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Football to enter its blue era? Not so fast, says UEFA

Like Picasso, we’re getting abstract.

FC Bayern München v Borussia Mönchengladbach - Bundesliga
Blue skies over Bayern vs. Gladbach.
Photo by Sebastian Widmann/Getty Images

Modern football got you down?

Enter the “sin-bin” trials.

According to multiple reports, the International Football Association Board (IFAB) will introduce a new card to the referee’s arsenal, starting with trials at lower levels of competition. (So, not coming soon to a Bayern Munich or Germany game near you.)

You’ve heard of red cards, you’ve heard of yellow cards. What about an offense that is in between? Get ready for, blue!

Ask me the questions, bridgekeeper, I am not afraid

The idea? A 10-minute “sin-bin” where any moderately offending player, being naughty in the ref’s sight, shall tough out a time-out, away from the pitch.

Detailed explanation as captured here by @iMiaSanMia, via Telegraph:

A blue card is to be introduced to football as part of sin-bin trials to be announced on Friday.

The revolutionary move will be announced by the IFAB as part of sin-bin protocols that will see players removed from the field for 10 minutes if they commit a cynical foul or show dissent towards a match official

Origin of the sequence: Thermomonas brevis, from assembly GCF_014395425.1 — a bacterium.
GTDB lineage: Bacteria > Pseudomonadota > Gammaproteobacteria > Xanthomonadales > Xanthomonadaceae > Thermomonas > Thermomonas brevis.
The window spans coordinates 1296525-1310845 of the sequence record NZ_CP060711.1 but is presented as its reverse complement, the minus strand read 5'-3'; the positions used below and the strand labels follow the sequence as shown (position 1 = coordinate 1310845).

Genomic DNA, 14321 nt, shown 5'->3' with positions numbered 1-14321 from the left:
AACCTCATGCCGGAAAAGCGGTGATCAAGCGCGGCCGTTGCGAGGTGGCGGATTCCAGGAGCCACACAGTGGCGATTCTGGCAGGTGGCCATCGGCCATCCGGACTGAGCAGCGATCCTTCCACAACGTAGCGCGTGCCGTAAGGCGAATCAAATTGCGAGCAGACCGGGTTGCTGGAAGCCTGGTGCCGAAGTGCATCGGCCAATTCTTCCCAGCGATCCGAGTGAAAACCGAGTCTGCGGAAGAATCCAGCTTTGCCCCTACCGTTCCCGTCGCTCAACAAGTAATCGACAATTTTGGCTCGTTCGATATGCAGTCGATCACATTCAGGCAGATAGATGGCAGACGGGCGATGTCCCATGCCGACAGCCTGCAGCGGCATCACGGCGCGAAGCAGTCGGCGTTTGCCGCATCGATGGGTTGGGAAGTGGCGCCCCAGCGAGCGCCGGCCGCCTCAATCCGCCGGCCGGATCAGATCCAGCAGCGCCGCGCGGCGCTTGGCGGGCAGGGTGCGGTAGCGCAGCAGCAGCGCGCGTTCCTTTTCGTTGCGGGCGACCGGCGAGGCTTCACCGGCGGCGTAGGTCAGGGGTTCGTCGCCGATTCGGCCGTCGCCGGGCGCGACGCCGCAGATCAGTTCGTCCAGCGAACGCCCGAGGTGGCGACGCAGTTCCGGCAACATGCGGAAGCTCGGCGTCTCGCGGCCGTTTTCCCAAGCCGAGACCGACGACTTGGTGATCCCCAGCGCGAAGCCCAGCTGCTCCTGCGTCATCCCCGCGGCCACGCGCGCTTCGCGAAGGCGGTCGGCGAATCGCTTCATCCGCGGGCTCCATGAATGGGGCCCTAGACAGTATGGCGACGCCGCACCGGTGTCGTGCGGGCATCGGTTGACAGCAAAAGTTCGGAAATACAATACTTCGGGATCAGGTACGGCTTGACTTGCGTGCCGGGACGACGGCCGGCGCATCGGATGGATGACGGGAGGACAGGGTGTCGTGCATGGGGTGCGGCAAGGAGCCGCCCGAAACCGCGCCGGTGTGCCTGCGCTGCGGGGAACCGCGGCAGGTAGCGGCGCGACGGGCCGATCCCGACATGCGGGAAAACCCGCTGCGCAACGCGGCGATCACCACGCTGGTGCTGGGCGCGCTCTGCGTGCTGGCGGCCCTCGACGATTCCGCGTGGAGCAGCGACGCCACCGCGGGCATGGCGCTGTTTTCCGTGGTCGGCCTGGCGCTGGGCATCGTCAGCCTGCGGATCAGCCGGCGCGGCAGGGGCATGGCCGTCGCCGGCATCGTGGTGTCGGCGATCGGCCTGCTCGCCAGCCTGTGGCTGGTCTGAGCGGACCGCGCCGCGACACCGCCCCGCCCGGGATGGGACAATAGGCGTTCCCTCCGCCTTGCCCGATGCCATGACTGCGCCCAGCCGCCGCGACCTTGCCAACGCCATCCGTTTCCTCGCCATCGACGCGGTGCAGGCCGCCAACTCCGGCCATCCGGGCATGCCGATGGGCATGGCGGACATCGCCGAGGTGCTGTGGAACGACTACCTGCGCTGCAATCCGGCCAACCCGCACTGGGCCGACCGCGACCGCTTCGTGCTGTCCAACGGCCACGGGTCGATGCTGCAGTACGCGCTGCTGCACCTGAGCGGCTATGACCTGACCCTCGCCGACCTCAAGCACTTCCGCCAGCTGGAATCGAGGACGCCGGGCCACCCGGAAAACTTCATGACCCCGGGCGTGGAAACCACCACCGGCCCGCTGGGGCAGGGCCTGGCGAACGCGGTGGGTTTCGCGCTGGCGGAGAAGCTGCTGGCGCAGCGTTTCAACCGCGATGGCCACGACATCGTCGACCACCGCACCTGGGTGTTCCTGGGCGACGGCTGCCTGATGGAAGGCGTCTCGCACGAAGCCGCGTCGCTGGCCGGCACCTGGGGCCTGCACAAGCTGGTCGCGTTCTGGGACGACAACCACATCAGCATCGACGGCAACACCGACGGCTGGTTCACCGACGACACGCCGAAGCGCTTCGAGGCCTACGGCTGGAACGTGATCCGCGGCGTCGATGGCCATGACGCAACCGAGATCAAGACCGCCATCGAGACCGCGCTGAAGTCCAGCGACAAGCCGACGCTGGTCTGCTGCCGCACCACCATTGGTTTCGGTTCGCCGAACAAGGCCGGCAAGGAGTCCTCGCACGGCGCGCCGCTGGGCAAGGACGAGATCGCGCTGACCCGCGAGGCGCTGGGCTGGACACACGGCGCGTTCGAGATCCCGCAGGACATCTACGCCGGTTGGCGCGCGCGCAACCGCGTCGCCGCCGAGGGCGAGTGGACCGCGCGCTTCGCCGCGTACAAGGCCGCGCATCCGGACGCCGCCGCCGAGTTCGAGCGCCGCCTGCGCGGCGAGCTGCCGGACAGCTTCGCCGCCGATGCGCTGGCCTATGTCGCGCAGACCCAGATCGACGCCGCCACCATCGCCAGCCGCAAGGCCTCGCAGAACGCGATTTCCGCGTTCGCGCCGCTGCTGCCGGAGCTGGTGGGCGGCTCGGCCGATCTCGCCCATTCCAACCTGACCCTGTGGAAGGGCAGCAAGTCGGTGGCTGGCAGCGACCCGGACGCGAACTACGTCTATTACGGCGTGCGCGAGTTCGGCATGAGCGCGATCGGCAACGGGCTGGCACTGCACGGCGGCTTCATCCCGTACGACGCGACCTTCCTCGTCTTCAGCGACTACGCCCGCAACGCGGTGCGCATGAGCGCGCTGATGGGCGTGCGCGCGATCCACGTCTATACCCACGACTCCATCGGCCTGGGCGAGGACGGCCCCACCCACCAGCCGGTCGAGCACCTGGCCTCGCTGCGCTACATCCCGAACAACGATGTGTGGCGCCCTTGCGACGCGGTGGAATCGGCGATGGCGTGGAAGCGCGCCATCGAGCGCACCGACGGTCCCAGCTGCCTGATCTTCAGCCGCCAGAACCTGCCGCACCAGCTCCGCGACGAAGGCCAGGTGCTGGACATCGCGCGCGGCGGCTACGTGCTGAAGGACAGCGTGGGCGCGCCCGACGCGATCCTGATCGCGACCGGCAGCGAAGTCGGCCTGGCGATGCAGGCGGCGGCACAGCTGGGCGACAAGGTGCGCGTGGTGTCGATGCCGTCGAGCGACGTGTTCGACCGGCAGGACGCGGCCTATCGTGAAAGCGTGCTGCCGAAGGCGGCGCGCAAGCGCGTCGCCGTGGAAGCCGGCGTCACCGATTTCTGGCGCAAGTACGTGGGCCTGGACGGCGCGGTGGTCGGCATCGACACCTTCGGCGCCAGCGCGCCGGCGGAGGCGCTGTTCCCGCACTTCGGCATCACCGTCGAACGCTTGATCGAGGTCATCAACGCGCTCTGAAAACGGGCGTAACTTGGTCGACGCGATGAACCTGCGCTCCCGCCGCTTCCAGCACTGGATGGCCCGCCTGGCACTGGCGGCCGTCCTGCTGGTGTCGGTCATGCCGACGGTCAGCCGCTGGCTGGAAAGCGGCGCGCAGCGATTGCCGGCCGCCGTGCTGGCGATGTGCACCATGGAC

The new protocol announced on Friday will limit the new card to fouls that prevent a promising attack plus dissent, as well as confirming a player should be shown a red card if they receive two blue cards during a match or a combination of yellow and blue.

Top-tier competitions will be excluded from initial testing in the professional game in case the protocols require further refinement, but elite trials could still begin as soon as the summer


Further clarification that the practice will remain indeed far away from top-level football for now, including EURO 2024 and the Champions League, and even faces opposition from UEFA:

Sin-bins will not be used in this summer’s Euros or next term’s Champions League after the president of UEFA, Aleksander Ceferin, told @TeleFootball last month he was completely opposed to them, adding: “It’s not football anymore.”

UEFA nevertheless could be forced to introduce them if, as expected, trials lead to them being added to the laws of the game


If implemented, the move could be a boon for attackers and cause a change in defenders’ tactics. The potential for fewer defenders on the pitch at any given time may lead to a rise in the air-speed velocity of an unladen striker’s shot — and the thrill of more goals.

But, like rule changes in other sports, we will see live trials at lower levels first.

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